Learning How to Live with Chronic Pain

By Barby Ingle, Columnist

When I became so debilitated by chronic pain and doctors could not figure out what was going on, I could no longer hold my life together. It was a minor auto accident that triggered crazy symptoms that didn’t make sense to me or my doctors.

When the first symptoms of Reflex Sympathetic Dystrophy (RSD) began, I thought I was being ridiculous. The pain was overwhelming. It took all of my attention and energy just to be able to focus. It felt a burning fire in my face, neck and shoulder, and my skin became discolored. I also started having balance issues and falling.

I remember at a practice I was working with a male cheerleader and we did a stunt. Everyone around us was yelling, “Coach, stand up straight. What are you doing?”


I kept saying I was straight, but then I looked down. I didn’t even know how he was holding me up in the air. I was in the weirdest position; legs bent, leaning forward, arms not in the right place. Until I saw what my body was doing I had no idea what everyone was so upset about. 

I was coaching, heading to counseling appointments, chiropractors and neurologists, and sleeping in my office or wherever I could find a place to sleep. It wasn’t solid sleep. It was for 20 to 45 minutes at a time. I was overwhelmed physically and emotionally, not being able to coach like I wanted, but still trying not to let my team members down.

I wish I could go back and help them understand what I was going through. I wish I had let go of my job sooner so that they could have had a better year. I didn’t know that what I was dealing with was not going to be as easily overcome as endometriosis was. That was a struggle that made me believe everything was just a challenge that I could get past. Not this time. It was going to take years, financial strain, and learning new life skills. I just didn’t know it. 

I was no longer able to handle my dream job of coaching cheer and dance at a Division I-A university. My business started to crumble and eventually closed. My husband stopped supporting me emotionally and physically. I didn’t have the energy to take care of me and him any longer. One good thing that came from it was that after our separation he found God, and was baptized into the Catholic Church the next Easter.

The biggest reason our marriage fell apart was he had me feeling that it was all in my head, and tried to convince my family and our friends of the same. My psychologist and psychiatrist both told me he was wrong. What I had was situational depression and they assured me what I was going through was normal. They had faith in me and helped me get faith back in myself.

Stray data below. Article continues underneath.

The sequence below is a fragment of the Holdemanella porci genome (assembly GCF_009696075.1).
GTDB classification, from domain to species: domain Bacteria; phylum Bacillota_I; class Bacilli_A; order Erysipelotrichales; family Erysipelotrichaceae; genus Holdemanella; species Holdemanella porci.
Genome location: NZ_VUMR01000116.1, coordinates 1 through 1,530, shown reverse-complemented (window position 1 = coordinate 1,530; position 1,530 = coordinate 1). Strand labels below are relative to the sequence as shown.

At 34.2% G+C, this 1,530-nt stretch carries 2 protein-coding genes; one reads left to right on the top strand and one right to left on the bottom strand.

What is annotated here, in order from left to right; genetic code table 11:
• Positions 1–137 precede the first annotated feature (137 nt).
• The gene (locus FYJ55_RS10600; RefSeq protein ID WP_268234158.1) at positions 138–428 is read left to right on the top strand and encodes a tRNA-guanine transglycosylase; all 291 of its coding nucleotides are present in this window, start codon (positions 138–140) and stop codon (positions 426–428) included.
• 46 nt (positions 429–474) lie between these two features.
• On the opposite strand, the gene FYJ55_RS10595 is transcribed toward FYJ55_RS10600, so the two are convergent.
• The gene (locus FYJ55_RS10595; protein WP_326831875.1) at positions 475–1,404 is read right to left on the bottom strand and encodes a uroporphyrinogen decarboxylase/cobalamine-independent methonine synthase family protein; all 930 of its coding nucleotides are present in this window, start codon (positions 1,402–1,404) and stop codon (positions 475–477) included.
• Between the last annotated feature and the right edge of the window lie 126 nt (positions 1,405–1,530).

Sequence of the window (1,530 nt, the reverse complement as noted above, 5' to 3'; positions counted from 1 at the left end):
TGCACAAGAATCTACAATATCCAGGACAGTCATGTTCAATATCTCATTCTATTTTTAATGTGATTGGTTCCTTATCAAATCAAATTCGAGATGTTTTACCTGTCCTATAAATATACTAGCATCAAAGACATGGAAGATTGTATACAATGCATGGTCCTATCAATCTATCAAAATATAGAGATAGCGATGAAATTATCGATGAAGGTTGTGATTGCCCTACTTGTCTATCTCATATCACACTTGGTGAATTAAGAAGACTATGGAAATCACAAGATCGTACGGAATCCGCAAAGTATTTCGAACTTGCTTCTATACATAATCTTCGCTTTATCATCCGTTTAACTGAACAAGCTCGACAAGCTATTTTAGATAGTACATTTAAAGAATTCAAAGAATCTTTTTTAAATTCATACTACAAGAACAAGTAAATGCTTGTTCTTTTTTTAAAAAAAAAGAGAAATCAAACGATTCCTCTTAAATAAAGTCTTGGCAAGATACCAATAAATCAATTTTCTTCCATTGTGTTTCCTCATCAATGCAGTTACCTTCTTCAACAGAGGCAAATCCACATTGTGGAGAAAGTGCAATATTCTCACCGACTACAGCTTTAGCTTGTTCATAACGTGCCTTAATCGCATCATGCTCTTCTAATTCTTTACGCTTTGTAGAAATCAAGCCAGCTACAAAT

We began marriage counseling before the accident because of our struggling relationship, but that was no longer an issue because the relationship was over. We were divorced within 3 months of filing for separation. Now I needed help getting my new life in order and to continue counseling, until I felt I had the life tools I needed to be the best me I could be.  

I rated the physical pain I had from the accident in the beginning as a level ten. I did not think I could take anything worse. But as each surgery or procedure was performed and the pain only worsened, I wanted sometimes to have that first pain back.

As our bodies get “used to the pain,” it sometimes gets easier to manage and deal with. With each additional trauma and spread of RSD, the pain I thought was unbearable becomes a livable level. But I wasn’t living.

“Reflex” is any process in your body that automatically goes haywire. “Sympathetic” is your sympathetic nervous system, which makes you feel like you are on fire and you can’t put it out. “Dystrophy” is the loss of muscle and bone, which left me in a wheelchair for many years.

As an athlete, it was difficult to understand how working out and pushing myself were making me worse, but it was. Pushing myself too far taught me that it can cause damage. I realized that doing this was creating further damage to my body and pain pathways. I learned that trying smarter is more important than trying harder.

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Barby Ingle lives with reflex sympathetic dystrophy (RSD), migralepsy and endometriosis. Barby is a chronic pain educator, patient advocate, and president of the International Pain FoundationShe is also a motivational speaker and best-selling author on pain topics. More information about Barby can be found at her website. 

The information in this column should not be considered as professional medical advice, diagnosis or treatment. It is for informational purposes only and represents the author’s opinions alone. It does not inherently express or reflect the views, opinions and/or positions of Pain News Network.